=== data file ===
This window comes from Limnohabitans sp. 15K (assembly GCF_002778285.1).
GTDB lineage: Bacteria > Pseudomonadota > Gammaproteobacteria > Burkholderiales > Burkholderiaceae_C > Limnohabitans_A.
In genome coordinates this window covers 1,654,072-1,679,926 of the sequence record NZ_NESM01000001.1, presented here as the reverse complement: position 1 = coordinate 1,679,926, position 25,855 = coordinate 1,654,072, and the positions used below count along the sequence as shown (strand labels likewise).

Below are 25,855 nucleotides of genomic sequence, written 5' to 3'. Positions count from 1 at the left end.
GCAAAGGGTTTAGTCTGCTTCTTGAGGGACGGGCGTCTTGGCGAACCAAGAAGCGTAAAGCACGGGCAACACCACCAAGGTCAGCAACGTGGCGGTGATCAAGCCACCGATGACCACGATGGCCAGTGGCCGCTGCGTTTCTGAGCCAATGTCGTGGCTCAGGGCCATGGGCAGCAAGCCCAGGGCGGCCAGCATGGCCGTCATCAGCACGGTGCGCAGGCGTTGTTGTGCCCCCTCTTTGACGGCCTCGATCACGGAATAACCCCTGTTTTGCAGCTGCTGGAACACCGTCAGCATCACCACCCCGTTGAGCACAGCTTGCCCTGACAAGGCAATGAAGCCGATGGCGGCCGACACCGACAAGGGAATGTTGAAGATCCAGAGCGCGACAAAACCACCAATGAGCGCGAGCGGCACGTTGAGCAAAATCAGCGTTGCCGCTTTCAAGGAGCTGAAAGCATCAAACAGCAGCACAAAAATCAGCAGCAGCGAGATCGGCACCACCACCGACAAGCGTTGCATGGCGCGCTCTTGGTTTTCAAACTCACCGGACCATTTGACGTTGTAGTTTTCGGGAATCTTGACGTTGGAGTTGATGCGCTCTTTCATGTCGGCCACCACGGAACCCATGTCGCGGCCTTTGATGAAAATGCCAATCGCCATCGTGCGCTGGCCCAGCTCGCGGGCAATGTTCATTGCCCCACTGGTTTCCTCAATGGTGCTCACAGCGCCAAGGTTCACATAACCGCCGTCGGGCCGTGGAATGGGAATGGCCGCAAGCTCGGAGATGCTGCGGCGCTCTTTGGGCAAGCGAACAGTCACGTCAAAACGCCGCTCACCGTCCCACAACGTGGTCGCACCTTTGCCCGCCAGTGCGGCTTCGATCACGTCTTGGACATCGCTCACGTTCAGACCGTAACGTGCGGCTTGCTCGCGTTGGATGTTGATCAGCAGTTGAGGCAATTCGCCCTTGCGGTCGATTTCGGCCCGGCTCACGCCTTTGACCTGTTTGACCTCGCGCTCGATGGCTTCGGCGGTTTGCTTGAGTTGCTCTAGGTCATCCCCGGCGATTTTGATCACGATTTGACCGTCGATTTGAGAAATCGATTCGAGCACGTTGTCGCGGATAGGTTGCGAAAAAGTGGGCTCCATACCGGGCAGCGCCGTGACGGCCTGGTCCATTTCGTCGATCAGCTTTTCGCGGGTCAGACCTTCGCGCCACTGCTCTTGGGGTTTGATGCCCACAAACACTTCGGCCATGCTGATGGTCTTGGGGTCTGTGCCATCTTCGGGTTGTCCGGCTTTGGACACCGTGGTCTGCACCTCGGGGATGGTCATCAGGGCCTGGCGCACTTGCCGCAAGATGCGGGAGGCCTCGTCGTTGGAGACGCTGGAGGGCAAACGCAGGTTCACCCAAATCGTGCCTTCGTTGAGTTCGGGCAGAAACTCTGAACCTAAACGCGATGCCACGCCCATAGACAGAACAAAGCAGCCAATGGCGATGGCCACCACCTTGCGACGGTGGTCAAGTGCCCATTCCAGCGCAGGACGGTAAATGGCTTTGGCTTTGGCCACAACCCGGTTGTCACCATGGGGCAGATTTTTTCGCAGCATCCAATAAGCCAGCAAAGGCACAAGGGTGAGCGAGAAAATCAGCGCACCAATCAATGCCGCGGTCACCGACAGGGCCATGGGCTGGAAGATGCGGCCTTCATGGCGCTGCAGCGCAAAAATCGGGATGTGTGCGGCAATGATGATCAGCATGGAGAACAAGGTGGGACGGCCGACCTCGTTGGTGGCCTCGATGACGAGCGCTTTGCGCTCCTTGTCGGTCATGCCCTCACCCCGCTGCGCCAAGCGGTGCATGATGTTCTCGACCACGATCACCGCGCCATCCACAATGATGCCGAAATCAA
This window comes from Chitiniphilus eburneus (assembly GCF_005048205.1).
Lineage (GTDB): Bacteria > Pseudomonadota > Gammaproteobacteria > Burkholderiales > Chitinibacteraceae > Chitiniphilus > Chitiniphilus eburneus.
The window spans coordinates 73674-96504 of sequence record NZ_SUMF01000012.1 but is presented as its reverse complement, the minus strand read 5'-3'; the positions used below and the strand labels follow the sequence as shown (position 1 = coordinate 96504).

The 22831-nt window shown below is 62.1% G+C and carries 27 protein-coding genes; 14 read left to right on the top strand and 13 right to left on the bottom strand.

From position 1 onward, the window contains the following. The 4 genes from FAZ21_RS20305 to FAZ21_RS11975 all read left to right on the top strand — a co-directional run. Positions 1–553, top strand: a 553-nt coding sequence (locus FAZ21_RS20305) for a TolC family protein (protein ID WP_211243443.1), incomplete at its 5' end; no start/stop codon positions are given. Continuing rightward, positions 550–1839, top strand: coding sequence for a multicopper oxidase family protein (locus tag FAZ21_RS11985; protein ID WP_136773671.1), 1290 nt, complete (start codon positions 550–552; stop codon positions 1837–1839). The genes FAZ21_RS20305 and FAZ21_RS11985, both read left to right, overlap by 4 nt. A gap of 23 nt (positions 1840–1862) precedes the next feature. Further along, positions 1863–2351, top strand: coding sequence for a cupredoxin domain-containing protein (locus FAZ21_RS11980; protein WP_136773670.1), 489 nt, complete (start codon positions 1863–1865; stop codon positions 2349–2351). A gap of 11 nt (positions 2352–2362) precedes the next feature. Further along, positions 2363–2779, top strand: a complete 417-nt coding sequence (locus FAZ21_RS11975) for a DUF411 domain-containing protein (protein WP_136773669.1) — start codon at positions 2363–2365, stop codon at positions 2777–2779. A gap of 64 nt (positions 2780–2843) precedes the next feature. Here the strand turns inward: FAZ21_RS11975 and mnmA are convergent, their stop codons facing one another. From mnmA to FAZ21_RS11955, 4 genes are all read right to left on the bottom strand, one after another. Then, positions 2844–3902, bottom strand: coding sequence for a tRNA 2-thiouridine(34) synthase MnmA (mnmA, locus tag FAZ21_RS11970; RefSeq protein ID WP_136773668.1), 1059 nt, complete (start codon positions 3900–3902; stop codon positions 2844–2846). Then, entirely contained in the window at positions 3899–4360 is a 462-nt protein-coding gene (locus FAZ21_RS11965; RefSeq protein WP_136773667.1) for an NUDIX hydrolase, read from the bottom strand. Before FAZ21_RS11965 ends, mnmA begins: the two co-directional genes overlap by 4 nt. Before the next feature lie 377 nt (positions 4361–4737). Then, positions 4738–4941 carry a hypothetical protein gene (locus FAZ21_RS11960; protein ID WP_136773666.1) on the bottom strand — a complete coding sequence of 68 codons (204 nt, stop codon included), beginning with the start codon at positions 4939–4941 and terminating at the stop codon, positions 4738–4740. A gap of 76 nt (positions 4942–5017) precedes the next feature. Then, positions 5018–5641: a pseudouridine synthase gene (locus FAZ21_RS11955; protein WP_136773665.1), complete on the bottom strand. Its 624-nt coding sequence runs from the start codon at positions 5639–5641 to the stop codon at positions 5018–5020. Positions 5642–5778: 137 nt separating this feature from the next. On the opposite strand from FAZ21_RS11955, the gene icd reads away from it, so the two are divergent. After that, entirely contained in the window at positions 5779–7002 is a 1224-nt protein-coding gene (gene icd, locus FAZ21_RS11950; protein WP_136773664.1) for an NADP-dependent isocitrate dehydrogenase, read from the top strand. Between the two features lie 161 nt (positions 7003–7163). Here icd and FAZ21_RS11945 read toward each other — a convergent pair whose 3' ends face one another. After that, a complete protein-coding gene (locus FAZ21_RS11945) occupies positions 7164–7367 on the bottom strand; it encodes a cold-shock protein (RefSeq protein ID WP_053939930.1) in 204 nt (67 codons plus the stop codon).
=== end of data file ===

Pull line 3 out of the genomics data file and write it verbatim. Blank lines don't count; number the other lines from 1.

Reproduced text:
In genome coordinates this window covers 1,654,072-1,679,926 of the sequence record NZ_NESM01000001.1, presented here as the reverse complement: position 1 = coordinate 1,679,926, position 25,855 = coordinate 1,654,072, and the positions used below count along the sequence as shown (strand labels likewise).